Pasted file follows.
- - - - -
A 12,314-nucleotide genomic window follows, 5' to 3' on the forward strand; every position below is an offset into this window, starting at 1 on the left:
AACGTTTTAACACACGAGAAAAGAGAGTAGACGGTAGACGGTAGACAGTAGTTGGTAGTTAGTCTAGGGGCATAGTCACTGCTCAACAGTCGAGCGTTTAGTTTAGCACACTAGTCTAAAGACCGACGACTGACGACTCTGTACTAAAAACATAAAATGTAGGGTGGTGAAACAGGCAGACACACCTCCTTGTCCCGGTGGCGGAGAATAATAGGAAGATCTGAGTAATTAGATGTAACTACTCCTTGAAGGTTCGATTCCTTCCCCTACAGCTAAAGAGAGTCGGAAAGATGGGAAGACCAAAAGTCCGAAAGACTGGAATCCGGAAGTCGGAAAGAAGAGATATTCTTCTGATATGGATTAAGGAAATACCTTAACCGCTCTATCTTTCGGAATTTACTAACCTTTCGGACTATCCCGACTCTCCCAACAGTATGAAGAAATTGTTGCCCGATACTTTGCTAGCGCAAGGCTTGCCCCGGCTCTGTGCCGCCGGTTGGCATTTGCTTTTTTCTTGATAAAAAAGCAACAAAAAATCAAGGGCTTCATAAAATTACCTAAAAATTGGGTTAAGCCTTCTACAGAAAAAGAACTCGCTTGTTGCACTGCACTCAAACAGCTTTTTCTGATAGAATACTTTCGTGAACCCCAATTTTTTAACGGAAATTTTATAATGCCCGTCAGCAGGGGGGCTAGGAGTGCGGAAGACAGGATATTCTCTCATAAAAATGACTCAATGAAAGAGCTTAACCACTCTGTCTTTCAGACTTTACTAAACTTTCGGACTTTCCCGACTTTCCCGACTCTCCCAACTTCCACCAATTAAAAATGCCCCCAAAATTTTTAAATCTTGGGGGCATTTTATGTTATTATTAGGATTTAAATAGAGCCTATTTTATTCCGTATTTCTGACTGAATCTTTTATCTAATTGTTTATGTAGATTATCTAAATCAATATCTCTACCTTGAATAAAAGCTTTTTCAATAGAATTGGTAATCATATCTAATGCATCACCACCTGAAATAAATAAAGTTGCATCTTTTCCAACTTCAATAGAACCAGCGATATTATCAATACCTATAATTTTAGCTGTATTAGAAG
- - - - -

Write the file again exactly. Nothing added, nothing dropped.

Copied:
A 12,314-nucleotide genomic window follows, 5' to 3' on the forward strand; every position below is an offset into this window, starting at 1 on the left:
AACGTTTTAACACACGAGAAAAGAGAGTAGACGGTAGACGGTAGACAGTAGTTGGTAGTTAGTCTAGGGGCATAGTCACTGCTCAACAGTCGAGCGTTTAGTTTAGCACACTAGTCTAAAGACCGACGACTGACGACTCTGTACTAAAAACATAAAATGTAGGGTGGTGAAACAGGCAGACACACCTCCTTGTCCCGGTGGCGGAGAATAATAGGAAGATCTGAGTAATTAGATGTAACTACTCCTTGAAGGTTCGATTCCTTCCCCTACAGCTAAAGAGAGTCGGAAAGATGGGAAGACCAAAAGTCCGAAAGACTGGAATCCGGAAGTCGGAAAGAAGAGATATTCTTCTGATATGGATTAAGGAAATACCTTAACCGCTCTATCTTTCGGAATTTACTAACCTTTCGGACTATCCCGACTCTCCCAACAGTATGAAGAAATTGTTGCCCGATACTTTGCTAGCGCAAGGCTTGCCCCGGCTCTGTGCCGCCGGTTGGCATTTGCTTTTTTCTTGATAAAAAAGCAACAAAAAATCAAGGGCTTCATAAAATTACCTAAAAATTGGGTTAAGCCTTCTACAGAAAAAGAACTCGCTTGTTGCACTGCACTCAAACAGCTTTTTCTGATAGAATACTTTCGTGAACCCCAATTTTTTAACGGAAATTTTATAATGCCCGTCAGCAGGGGGGCTAGGAGTGCGGAAGACAGGATATTCTCTCATAAAAATGACTCAATGAAAGAGCTTAACCACTCTGTCTTTCAGACTTTACTAAACTTTCGGACTTTCCCGACTTTCCCGACTCTCCCAACTTCCACCAATTAAAAATGCCCCCAAAATTTTTAAATCTTGGGGGCATTTTATGTTATTATTAGGATTTAAATAGAGCCTATTTTATTCCGTATTTCTGACTGAATCTTTTATCTAATTGTTTATGTAGATTATCTAAATCAATATCTCTACCTTGAATAAAAGCTTTTTCAATAGAATTGGTAATCATATCTAATGCATCACCACCTGAAATAAATAAAGTTGCATCTTTTCCAACTTCAATAGAACCAGCGATATTATCAATACCTATAATTTTAGCTGTATTAGAAG